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Lewisville latest North Texas city to enter the short-term rental debate

On Your Corner. In Your Corner: Lewisville latest North Texas city to enter the short-term rental de
On Your Corner. In Your Corner: Lewisville latest North Texas city to enter the short-term rental de 02:33

LEWISVILLE ( — Short-term rentals like Airbnb and Vrbo continue to be a controversial issue in communities across North Texas, and Lewisville has become the latest city to enter the debate. 

A neighborhood near Lake Park seems to be on the front lines of the battle. Multiple yards have signs with slogans like "HOMES not HOTELS" and "Short term rentals destroy neighborhoods." 

At least half-a-dozen of the residents there spoke against short-term rentals (STRs) when the Lewisville City Council discussed the issue for the first time during a work session last week. 

"It's just a matter of time until the craziness gets out of hand," said Ainsley Stelling, who is leading the Lewisville chapter of the Texas Neighborhood Coalition. They want the city to ban STRs in single-family neighborhoods, like Dallas did in June. 

Stelling says three of the 20 homes on the neighborhood's two streets are now STRs. 

"It's the trash, it's the noise, it's the strangers, it's the coming and going of people we don't know," she said. "They speed up and down the street. The parking." 

One of the properties is owned by Tim Gorts. He says he already doesn't allow parties at the home, monitors noise levels with sensors, and limits the number of cars guests can have. 

Gorts would support other reasonable regulations, as long as he can continue to operate his lakeside house as an STR. 

"It's a creative option I've had to utilize because of financial difficulties," said Gorts. "I think everybody's been kind of realizing the price of milk and eggs doubled. Your electricity bills doubled. Going to the doctor's doubled."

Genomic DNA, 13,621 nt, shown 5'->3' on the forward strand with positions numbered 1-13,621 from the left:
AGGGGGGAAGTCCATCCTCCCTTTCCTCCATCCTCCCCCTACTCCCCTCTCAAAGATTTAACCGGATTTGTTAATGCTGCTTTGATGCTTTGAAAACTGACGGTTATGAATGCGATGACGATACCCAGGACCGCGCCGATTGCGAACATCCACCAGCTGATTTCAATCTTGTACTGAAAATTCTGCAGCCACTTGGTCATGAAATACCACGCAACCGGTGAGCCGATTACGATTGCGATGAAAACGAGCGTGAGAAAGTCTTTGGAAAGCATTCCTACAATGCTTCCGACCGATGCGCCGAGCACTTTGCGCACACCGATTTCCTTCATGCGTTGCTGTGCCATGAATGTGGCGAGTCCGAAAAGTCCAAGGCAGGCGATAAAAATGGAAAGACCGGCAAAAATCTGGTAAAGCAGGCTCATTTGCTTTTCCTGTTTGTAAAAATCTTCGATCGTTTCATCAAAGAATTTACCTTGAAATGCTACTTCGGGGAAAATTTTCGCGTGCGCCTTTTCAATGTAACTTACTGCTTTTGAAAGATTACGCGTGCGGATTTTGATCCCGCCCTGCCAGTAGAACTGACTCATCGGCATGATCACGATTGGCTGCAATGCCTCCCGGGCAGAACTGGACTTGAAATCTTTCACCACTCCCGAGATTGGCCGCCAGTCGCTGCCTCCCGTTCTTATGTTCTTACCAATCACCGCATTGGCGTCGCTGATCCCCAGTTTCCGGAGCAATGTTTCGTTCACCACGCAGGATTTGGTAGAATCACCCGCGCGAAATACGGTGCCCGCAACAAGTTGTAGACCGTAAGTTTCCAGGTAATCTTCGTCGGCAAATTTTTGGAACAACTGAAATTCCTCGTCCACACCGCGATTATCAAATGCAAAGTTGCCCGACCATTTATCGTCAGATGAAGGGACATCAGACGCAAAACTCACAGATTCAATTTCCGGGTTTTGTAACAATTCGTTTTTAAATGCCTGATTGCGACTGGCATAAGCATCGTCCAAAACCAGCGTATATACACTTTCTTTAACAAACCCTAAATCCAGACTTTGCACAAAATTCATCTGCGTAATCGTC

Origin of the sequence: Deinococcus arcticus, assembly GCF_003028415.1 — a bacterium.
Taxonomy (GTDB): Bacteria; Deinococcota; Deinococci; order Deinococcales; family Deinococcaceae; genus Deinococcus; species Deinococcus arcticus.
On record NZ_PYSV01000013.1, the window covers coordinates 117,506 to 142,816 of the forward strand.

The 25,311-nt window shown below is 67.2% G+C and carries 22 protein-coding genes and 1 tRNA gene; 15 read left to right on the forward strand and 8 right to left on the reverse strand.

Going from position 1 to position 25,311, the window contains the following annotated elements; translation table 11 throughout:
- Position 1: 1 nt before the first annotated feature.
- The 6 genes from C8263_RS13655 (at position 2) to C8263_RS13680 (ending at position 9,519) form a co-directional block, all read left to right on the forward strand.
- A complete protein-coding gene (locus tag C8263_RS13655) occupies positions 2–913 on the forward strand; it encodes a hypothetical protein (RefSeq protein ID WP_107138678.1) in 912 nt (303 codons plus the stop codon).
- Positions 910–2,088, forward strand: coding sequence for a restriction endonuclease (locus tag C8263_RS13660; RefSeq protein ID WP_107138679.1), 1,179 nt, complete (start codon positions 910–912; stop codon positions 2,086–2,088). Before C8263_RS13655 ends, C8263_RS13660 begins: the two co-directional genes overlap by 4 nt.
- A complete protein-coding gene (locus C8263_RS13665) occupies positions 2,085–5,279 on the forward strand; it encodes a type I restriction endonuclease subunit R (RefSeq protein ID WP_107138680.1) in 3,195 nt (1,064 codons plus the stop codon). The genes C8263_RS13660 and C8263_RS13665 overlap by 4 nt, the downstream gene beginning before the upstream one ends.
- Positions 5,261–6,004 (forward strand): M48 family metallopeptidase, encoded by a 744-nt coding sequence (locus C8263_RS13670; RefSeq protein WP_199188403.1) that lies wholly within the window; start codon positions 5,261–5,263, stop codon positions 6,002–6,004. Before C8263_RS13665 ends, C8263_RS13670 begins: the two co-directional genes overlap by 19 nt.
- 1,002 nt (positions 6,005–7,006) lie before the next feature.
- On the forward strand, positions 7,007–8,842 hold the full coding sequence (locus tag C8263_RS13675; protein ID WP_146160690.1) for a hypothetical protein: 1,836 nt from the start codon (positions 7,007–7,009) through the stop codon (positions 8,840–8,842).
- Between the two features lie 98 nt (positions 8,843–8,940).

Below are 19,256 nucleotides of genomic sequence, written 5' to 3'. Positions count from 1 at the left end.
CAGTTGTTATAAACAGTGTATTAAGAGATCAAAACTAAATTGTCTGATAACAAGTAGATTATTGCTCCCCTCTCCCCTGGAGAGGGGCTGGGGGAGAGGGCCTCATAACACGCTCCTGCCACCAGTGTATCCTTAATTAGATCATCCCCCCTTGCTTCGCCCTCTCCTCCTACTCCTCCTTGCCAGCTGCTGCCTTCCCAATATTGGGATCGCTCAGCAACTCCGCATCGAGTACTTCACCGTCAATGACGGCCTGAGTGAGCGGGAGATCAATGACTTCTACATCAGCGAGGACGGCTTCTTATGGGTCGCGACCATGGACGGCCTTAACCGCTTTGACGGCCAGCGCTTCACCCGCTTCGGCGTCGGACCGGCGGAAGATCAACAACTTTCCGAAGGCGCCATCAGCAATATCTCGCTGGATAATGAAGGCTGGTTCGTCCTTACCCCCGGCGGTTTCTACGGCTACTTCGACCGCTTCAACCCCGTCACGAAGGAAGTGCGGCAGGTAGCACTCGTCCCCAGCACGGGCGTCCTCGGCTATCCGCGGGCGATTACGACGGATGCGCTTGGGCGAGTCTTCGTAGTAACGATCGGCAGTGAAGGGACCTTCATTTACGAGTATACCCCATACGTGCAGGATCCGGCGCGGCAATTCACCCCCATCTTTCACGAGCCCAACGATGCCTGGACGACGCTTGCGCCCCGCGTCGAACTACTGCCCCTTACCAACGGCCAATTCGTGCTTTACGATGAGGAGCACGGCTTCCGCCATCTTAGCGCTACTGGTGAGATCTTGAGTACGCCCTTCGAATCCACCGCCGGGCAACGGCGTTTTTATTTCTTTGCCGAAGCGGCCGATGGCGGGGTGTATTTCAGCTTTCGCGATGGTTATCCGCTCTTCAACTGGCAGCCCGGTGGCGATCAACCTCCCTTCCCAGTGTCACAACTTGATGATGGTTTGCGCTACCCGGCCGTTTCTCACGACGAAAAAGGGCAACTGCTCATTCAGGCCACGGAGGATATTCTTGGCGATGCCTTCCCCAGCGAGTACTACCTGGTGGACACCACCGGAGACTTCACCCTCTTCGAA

His property is one of at least 93 whole home STRs in Lewisville, according to data the city presented from Host Compliance. 

The city saw an 86% increase in short-term rentals from 2020 to 2023.  

"We definitely noticed an uptick after the pandemic," said Chris McGinn, the City of Lewisville's director of neighborhood and inspection services. 

Joahim Morales and his wife Ashley Almaraz bought their first home in Lewisville during the pandemic, but they quickly outgrew it. 

"Ashley was the one who said, 'Why don't we go try to put it on Airbnb or another short-term rental site?'" Morales said. 

He was skeptical but agreed to try it out. Morales describes the results as life changing. 

"We don't come from the best backgrounds," he said. "It's helped us tremendously." 

They've since grown their business to six short-term rental homes. 

"It was something that I didn't know was possible," said Morales. 

Now, they're paying close attention to the battle brewing over STRs in Lewisville, one of only a handful of North Texas cities without any restrictions on short-term rentals. 

Others require owners to register the property and pay a hotel occupancy tax. Some cities have gone so far as to ban them from operating in certain areas. 

"I think it proves that the situation is complex, especially if you look at some of the litigation that some Texas cities are dealing with," McGinn said. "So the answer is not easy." 

As the city works to figure out the best way to approach STRs, concerned neighbors and STR operators want to make sure their voices are heard. 

The city will hold the first public hearing on short-term rentals next month on Oct. 16. Based on that feedback and other research, staff will come up with a few different options for potential regulation to present to city council.  

Short-term rentals in Lewisville, according to data from the city: 

  • There are 93 unique and currently advertised STRs that rent entire homes  
  • Fifty-six percent of owners live in Lewisville, and only 4% live outside of Texas 
  • In the past year, there have been 16 calls for service at 11 of the 93 STRs (0.01% of total calls) 
  • Fifteen of the 93 STRs had at least one code violation in the past year 
  • Seventy-four percent of the 93 STR homes had no calls for service or code violations 

McGinn says the city plans to address the problem properties immediately through proactive engagement and continued monitoring. 

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